Sorority members will soon be joining their neon-T-shirted brothers as monitors at fraternity parties. The Interfraternity Council, the governing body of most campus fraternities, recently passed a bylaw amendment to mandate sober sorority members in addition to fraternity sober monitors at Greek parties. The IFC and the Panhellenic Council, the IFC’s sorority counterpart, believe participation will be mutually beneficial. The new regulation is only a minor adjustment, but it demonstrates the Greek leadership’s genuine desire to increase safety at parties. The Greek community should continue to implement changes that encourage students’ security. And the University should join in this culture of safety instead of ignoring the realities of underage drinking.

Last week, the IFC passed an amendment to its bylaws that will require each sorority attending a fraternity-sponsored social event to provide two sober liaisons. The regulation sought to extend the responsibility of monitoring parties to sororities on campus. The Greek community claims that the regulation is necessary to protect party-goers by increasing the number of sober individuals at a party and spreading the responsibility among more people. IFC and Panhellenic leaders believe the sororities will comply, since female guests may feel more comfortable asking a fellow female for help.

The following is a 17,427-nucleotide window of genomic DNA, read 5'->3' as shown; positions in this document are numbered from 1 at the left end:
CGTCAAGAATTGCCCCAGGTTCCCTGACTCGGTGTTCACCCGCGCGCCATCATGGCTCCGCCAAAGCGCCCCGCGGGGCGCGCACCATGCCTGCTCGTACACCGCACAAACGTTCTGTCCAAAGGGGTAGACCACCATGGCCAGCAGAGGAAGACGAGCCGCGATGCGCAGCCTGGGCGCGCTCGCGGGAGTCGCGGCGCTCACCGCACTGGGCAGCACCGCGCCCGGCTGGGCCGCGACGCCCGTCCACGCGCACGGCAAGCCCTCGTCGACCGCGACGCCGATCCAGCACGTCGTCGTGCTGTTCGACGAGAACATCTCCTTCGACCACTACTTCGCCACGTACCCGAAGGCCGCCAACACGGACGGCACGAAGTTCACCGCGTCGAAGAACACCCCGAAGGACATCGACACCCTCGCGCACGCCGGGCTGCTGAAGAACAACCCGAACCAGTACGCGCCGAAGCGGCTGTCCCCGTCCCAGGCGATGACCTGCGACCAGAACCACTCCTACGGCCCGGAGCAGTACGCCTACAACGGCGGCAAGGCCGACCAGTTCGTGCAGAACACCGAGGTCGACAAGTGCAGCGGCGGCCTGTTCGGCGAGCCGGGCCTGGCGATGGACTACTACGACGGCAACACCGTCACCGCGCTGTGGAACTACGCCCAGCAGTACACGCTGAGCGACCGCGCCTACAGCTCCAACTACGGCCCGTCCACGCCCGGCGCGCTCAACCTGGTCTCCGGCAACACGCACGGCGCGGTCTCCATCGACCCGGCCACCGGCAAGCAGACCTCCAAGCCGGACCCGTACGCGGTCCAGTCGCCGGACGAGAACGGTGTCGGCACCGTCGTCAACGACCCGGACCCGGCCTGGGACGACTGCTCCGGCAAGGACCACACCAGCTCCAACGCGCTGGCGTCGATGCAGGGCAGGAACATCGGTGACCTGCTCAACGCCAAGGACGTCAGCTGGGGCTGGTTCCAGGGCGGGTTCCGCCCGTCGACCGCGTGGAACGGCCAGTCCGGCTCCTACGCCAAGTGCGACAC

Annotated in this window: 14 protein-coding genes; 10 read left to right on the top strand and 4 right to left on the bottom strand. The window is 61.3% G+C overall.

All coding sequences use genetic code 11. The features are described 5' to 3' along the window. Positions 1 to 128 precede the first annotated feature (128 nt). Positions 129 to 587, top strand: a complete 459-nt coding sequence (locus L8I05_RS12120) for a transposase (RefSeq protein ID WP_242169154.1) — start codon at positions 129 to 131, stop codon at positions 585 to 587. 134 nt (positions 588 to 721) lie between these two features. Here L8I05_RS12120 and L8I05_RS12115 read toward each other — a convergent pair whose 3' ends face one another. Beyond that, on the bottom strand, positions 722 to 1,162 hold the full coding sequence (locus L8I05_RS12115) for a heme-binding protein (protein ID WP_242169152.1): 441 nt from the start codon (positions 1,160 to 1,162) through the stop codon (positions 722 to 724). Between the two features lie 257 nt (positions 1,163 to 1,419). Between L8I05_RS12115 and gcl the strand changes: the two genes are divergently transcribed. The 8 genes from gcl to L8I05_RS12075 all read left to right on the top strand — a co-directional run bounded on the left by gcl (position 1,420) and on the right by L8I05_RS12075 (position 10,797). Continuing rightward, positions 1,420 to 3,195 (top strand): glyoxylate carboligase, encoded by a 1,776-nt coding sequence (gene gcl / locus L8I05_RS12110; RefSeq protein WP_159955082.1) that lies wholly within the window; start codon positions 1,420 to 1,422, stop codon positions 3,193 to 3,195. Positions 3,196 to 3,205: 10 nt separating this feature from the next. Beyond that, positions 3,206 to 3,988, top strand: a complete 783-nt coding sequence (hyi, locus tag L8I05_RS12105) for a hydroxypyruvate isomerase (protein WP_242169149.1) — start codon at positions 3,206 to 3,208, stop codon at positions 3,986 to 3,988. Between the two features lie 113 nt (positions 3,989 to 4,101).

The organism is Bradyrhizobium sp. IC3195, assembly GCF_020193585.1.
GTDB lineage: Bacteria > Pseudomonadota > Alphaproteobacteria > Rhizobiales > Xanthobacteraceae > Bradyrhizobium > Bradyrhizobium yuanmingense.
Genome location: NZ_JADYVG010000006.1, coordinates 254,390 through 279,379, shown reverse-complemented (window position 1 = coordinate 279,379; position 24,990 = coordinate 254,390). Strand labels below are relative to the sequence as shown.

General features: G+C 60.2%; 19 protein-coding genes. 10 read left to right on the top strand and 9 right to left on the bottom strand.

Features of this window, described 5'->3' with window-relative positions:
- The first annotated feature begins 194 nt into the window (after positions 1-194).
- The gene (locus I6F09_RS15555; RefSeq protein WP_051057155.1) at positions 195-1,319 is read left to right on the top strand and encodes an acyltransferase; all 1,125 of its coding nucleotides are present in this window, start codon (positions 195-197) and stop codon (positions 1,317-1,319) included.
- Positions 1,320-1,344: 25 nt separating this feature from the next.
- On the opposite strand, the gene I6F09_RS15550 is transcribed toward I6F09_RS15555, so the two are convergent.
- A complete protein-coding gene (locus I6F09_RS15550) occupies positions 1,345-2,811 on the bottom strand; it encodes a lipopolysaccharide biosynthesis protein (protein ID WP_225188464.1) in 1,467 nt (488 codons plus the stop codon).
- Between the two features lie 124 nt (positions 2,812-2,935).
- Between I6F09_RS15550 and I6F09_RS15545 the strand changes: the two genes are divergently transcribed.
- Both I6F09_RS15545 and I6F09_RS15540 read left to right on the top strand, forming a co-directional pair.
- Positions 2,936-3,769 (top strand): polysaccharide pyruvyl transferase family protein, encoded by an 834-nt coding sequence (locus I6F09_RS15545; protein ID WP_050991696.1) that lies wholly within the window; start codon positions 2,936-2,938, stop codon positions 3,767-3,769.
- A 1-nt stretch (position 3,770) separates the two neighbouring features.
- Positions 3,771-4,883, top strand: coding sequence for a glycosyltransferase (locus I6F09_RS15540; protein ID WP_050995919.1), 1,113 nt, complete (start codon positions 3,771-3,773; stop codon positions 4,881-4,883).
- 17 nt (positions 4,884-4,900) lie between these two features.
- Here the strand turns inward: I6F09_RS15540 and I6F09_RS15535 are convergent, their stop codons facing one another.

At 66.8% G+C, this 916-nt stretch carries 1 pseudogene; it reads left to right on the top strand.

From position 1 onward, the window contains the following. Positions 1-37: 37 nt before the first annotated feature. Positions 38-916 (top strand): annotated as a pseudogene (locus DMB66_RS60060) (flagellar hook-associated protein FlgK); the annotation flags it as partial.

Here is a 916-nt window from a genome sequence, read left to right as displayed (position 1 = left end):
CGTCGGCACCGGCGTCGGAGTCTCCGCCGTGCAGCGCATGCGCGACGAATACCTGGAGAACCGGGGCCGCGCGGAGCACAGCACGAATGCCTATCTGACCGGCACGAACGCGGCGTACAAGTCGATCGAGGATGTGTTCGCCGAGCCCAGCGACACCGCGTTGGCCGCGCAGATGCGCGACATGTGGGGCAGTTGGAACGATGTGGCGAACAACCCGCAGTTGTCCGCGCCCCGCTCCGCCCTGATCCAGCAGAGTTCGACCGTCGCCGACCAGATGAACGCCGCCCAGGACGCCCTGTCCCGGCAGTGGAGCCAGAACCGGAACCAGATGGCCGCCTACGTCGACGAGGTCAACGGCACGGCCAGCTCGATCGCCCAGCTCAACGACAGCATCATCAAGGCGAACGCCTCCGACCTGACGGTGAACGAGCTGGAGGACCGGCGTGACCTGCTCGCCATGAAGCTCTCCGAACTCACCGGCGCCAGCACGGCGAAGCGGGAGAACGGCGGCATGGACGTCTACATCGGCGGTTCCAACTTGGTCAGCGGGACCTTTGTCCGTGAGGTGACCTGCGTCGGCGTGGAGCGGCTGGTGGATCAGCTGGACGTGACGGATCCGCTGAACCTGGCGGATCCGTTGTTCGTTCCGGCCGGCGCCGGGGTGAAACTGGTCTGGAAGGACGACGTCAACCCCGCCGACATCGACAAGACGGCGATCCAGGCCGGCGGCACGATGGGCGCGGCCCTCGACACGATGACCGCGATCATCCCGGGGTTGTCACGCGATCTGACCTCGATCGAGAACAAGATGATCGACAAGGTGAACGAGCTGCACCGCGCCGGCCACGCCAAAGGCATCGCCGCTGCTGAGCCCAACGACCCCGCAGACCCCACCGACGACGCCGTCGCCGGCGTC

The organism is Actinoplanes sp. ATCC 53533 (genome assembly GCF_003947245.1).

Though the title is different, sorority liaisons would essentially fill the same role as sober monitors. And their presence will make parties safer. More sober individuals at parties will increase the likelihood of identifying and dealing with the concerns that can arise when alcohol is involved. And many female party-goers may feel more comfortable asking a female for help than a male. A more diverse group of sober individuals will also be capable of handling a wider variety of problems that may arise.

The amendment illustrates a changing mentality in Greek communities nationwide. Sororities currently aren’t allowed to hold parties because of antiquated gender-role conceptions. Due to this provision, fraternities have had to bear the entire burden of throwing and supervising parties alone. The update to the IFC bylaws reflects modern gender roles and distributes responsibility more equally among members of the Greek community.

It also changes the traditional approach to the binge drinking that often takes place at campus parties, which has been to ignore, overlook or deny. This has often been the attitude of both the University administration and the IFC in the past. University President Mary Sue Coleman has stalled progress on combating the dangers of binge drinking by refusing to sign the Amethyst Initiative, which calls for discussion of the current drinking age and asks if it is the most effective way to encourage safe drinking practices. Coleman’s actions haven’t helped to deal with binge drinking on campus.

But the Greek system is stepping up. With the new regulation, the IFC and Panhellenic Council are acknowledging the sometimes dangerous elements of Greek parties and are trying to do something to combat it. While the presence of liaisons is only a small improvement, it indicates that the culture of turning a blind eye to the reality that students drink is ending.

Coleman and the University administration should follow the IFC’s lead on this issue. It’s important to recognize problems so that steps can be taken to resolve them. The new regulation is beneficial for the Greek community, and it should continue to increase its efforts to keep parties safe.

Leave a comment

Your email address will not be published.